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Nanomaterials in Photo (Electro) Catalysis

Francesca Petronella
1,* and
Roberto Comparelli
CNR-IC, Istituto di Cristallografia, S.S. Montelibretti, Via Salaria Km 29,300, 00015 Rome, Italy
CNR-IPCF, Istituto per i Processi Chimico Fisici, S.S. Bari, c/o Dip. Chimica Via Orabona 4, 70126 Bari, Italy
Authors to whom correspondence should be addressed.
Catalysts 2021, 11(2), 149;
Submission received: 15 January 2021 / Accepted: 19 January 2021 / Published: 21 January 2021
(This article belongs to the Special Issue Nanomaterials in Photo(Electro)catalysis)

1. Introduction

The increasing rate of water and air pollution dramatically impacts natural ecosystems and human health causing depletion of biodiversity, climate changes, spreading of respiratory diseases, and, as a consequence, negatively impacting the world economy [1]. Therefore, the need for innovative and sustainable pollution control and clean energy production systems is urgent.
However, most of the available water treatment technologies merely concentrate the pollutants by transferring them to other phases that still need further treatments, thus not completely “eliminating” or “destroying” the contaminants [2], or involve high operating costs and could generate toxic secondary pollutants into the ecosystem [3].
Conversely, new strategies based on advanced oxidation processes (AOP) show the potential to completely mineralize the target pollutant leading to harmless molecules, through the in situ generation of Reactive Oxygen Species (ROS; i.e., H2O2, OH, O2, O3) under mild conditions [4]. Among the AOP processes, semiconductor assisted photocatalysis has attracted a lot of attention because it is essentially a cost-effective process that could take place at both solid/air and solid/liquid interface. Its successful application has been demonstrated in several fields such as air and water remediation, microbial inactivation, and cultural heritage protection [5,6]. The generation of ROS in semiconductor assisted photocatalytic process, occurs upon the photoexcitation of the semiconductor (e.g., TiO2 or ZnO) that promotes the generation of photoelectrons in the conduction band and photoholes in the valence band. The combination of photocatalysis and electrochemical technologies gives rise to the photoelectrocatalysis (PEC), considered as an effective technique for pollutant mineralization in water. Indeed, PEC avoids electron and hole recombination events (that strongly limit the photocatalysis efficiency) by applying an external bias on a photoanode such as a TiO2-based substrate. When the photoanode is irradiated, the applied bias promotes the transfer of the photogenerated electrons from the anode to the cathode through an external circuit [7].
Photogenerated electrons and holes, reacting with water molecules and/or oxygen molecules absorbed on the semiconductor surface, generate ROS, triggering a sequence of oxidation reactions able to degrade and potentially mineralize target pollutants.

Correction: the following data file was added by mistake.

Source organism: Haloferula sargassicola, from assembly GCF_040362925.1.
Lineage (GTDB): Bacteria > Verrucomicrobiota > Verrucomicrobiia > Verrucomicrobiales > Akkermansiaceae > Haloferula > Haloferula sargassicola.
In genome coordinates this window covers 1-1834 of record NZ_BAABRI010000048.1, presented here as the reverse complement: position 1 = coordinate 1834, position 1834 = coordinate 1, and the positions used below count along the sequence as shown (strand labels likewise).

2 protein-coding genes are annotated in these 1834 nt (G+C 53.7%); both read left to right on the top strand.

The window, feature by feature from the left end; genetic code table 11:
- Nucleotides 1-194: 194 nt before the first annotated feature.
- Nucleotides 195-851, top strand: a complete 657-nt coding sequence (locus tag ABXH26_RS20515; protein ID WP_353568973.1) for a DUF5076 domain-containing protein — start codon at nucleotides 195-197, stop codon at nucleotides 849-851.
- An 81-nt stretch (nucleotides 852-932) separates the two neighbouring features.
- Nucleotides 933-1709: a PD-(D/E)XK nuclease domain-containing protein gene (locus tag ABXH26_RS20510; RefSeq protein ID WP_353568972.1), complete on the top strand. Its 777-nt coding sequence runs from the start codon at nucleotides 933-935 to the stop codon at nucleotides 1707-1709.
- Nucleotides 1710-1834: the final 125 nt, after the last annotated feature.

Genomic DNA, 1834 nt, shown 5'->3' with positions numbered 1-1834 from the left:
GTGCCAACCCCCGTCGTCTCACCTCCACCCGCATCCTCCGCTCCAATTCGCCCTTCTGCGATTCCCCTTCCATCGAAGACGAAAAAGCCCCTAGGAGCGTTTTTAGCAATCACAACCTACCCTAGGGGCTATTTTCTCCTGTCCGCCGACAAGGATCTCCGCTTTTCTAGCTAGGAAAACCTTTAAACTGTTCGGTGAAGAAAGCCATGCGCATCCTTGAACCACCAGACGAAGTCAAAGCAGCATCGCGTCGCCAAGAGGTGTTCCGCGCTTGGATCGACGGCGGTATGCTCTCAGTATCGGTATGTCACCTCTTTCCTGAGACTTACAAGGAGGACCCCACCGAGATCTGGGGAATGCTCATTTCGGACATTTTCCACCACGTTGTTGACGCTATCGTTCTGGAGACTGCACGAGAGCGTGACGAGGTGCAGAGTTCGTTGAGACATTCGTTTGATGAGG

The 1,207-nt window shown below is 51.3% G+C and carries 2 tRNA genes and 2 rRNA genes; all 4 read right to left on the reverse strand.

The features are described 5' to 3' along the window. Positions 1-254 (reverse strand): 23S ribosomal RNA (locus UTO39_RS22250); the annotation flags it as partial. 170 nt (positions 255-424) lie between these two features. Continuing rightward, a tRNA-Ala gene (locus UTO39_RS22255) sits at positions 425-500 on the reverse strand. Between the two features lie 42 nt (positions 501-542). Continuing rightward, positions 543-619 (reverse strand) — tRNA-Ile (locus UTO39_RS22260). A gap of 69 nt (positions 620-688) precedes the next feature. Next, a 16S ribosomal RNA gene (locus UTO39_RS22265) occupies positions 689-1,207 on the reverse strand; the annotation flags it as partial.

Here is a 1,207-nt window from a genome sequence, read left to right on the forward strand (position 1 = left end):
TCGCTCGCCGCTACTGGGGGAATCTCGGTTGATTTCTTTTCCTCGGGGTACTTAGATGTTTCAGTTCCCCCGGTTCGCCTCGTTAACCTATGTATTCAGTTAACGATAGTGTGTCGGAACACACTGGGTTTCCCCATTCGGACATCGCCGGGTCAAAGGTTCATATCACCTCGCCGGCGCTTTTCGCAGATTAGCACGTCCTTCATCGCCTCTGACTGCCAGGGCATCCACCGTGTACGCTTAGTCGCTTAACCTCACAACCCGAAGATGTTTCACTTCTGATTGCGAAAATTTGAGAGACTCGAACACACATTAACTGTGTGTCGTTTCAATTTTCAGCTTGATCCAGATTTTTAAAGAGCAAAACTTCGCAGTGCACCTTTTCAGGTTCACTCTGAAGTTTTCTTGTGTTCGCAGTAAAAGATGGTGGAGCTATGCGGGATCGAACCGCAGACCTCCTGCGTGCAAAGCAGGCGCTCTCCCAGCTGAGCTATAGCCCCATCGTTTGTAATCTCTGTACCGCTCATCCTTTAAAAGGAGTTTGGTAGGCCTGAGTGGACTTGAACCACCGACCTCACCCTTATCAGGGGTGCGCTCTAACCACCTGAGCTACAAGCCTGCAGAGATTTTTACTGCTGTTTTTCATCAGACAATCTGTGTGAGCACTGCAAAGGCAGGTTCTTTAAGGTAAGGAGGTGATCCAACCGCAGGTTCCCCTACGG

The present special issue aims at providing an updated and original collection of recent advances in the field of synthesis and characterization of photoactive nanomaterials, designed for environmental applications that include (but are not limited to) the degradation of pollutants, the conversion and production assisted by UV, visible, or solar light.

2. This Special Issue

This special issue collects one review, and ten research articles that critically focus on cutting-edge nanomaterials, designed for photocatalysis and photoelectrocatalysis.
The article from Cao et al. deals with the preparation and characterization of fabrics, coated with commercial TiO2 P25 nanoparticles modified and doped by chloride ions which provide a negative surface charge to promote the adsorption of cationic dyes and induce oxygen vacancies that modify the TiO2 energy gap ultimately enhancing visible light absorption as demonstrated by the degradation of Methyl Orange, Methylene Blue, and Rhodamine B [8].
The preparation of efficient TiO2 based nanosized photocatalyst in simple and mild conditions, is one of the hot topics of the present special issue. Such a subject, indeed, is closely related to the application on large scale of TiO2 assisted photocatalysis. Indeed, Dell’Edera et al. report the synthesis of mesoporous TiO2 anatase nanostructures by a low-cost and environmentally sustainable route suitable to yield up to 40 g of product per batch. The proposed approach exploits TiOSO4 alkaline hydrolysis at room temperature followed by mild thermal treatment of the collected powder. The photocatalytic performances, investigated in the degradation of Methylene Blue, show a progressive increase as a function of the thermal treatment time [9].
The preparation of an efficient visible light active photocatalyst with reduced costs is also the objective of the work by Cizmar et al., who investigates several approaches for the synthesis of Cu-modified nanoporous TiO2. The authors examined several synthetic routes, including the hydrothermal synthesis, the anodization with Cu source, the electrodeposition, and the spin-coating, using two different copper sources. The photocatalysts characterization performed by X-ray Diffraction, Raman Spectroscopy, Scanning Electron Microscopy, and Energy Dispersive X-ray spectroscopy and the investigation on the photocatalytic activity, allows to establish a correlation among the synthesis path, the Cu concentration, and the photocatalytic activity. The overall results point out that spin-coating is faster, cheaper, and more suitable for scale-up synthesis of the investigated photocatalyst [10].
The large scale application of photocatalysis requires photocatalyst stability and recyclability. Such an issue is critically addressed in the paper published by Wint et al. that investigates the recyclability TiO2 nanotubes (TiO2 NTs) and TiO2 NTs decorated with Ag nanoparticles (TiO2NTs/Ag) prepared by electrochemical anodization. The two photocatalysts, characterized by FESEM, XRD, reflectance spectroscopy, XPS analysis, are tested in the photodegradation of Methylene Blue under UV light irradiation, that demonstrates the increases of the reaction rate, promoted by the presence of Ag nanoparticles [11].